Today, and every day, we're celebrating our wāhine, our women, so last week the women at Sorted put our heads together to come up with 10 things that have been important to us on our respective money journeys. Some of these are things we wished we'd known sooner, and all are important to us today. 

Let us know what you would want the women in your life to know about money. Even better, let them know!

1. Even in 2021, there is still a gender pay gap.

The gender pay gap is 9.5 percent. It should be 0! You have the right to check with your workplace about your pay. When going for a job, know your worth by asking around – what are others in the same role earning? 

2. Once you understand the jargon, it gets easier. 

Understanding the jargon, including what to do with your KiwiSaver, makes it much easier to make informed decisions. You are in control, and making confident decisions about your money is super empowering. 

Start by having a conversation with friends and family – what works for them? If there’s something about money you don’t understand, keep asking until it makes sense. 

3. You can keep getting the KiwiSaver government contribution even if you're not working.

Give your future self some love with KiwiSaver.

KiwiSaver is a long-term investment for your retirement. Keep contributing regularly, because you will benefit from compounding returns as it grows for your future.

Even if you’re not currently in paid work, keep putting in at least $20 a week if you can, so you'll receive the maximum government contribution of $521 a year. 

4. Investing is a great way to grow your money.

Research shows that as women, we have been less willing than men to have a go at investing, but it's a great way to grow your money, especially in these times of low interest rates at the bank.

Before you start, get some good advice. Shop around for an adviser – it’s your money and your financial future. Check their credentials; ask questions. Take a support person if you want to.

5. It's important to have money of your own.

Even if you are in a relationship, make sure you still have money of your own. You never know when you might need it. Open a bank account in your own name today and start saving a small amount into it each week.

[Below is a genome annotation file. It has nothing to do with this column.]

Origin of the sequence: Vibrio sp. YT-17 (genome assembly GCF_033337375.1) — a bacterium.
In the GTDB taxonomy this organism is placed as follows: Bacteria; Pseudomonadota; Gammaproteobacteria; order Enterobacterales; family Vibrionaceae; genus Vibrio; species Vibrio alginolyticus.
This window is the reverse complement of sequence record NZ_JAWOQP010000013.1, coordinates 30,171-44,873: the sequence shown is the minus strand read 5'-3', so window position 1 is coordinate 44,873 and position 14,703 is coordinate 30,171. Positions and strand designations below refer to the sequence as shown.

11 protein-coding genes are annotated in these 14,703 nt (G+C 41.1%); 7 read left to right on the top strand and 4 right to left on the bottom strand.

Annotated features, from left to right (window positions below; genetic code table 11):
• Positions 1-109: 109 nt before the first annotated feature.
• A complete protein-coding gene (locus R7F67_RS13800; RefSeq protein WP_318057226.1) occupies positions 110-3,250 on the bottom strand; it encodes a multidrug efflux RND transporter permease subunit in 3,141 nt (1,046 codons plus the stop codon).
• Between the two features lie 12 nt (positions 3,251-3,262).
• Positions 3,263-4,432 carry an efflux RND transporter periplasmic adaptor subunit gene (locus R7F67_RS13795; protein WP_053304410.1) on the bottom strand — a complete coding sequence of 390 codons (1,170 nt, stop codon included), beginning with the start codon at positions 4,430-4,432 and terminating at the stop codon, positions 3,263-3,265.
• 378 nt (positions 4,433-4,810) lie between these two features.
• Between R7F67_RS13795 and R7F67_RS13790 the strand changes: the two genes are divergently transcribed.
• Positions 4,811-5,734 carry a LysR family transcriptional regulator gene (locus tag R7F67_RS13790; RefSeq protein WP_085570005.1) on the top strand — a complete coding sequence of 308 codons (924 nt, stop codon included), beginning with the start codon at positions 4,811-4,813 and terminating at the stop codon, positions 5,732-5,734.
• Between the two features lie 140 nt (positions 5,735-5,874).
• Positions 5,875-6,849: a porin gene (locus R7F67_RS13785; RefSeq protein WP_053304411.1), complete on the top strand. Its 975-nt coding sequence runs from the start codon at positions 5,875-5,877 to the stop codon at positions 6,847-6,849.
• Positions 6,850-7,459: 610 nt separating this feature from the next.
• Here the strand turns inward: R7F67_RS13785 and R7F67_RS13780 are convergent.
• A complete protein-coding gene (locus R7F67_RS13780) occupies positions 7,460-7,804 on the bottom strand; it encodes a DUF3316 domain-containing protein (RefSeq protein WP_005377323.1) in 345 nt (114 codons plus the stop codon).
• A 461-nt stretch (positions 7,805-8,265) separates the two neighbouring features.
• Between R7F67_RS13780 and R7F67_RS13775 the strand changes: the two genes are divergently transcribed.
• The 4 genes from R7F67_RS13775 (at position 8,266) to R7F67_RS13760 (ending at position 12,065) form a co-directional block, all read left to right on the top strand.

6. Your assets could be considered your partner's property even if you're not married. 

Before becoming a de facto partner, make sure you understand how the Property (Relationships) Act could affect your money and assets if you break up. 

7. Joint debt stays in your name even after a breakup.

Protect yourself against STDs (sexually transmitted debts). Be careful about signing up for your partner’s loans, including hire purchase agreements, even if they plan to make the repayments. The debt will remain in your name even if  you no longer have the item, or are no longer in the same relationship.

8. Money isn't important, but it is.

As women, we often feel that caring for the people in their lives is more important than money. And it’s true. People are more important than money. But money is important too.

It's important to help you to look after yourself and the people you love. It gives you the freedom and mental space to pour your energy into the things that matter most to you. 

9. Be ready to row the waka first.

Sometimes you have to row the waka first before your people understand the journey you want for your whānau. Make the first move and then start a kōrero with your partner and whānau to set shared goals, so you can row the waka together.

10. Small steps add up to big things.

You'll be surprised at what you can achieve in the next 5 years! Many people overestimate what they can achieve in one year, yet underestimate what they can achieve in 5. 

By taking small steps one after the other, you’ll make progress. “Little and long” is the key to saving, growing your money through investing, and feeling sorted no matter what gets thrown your way.

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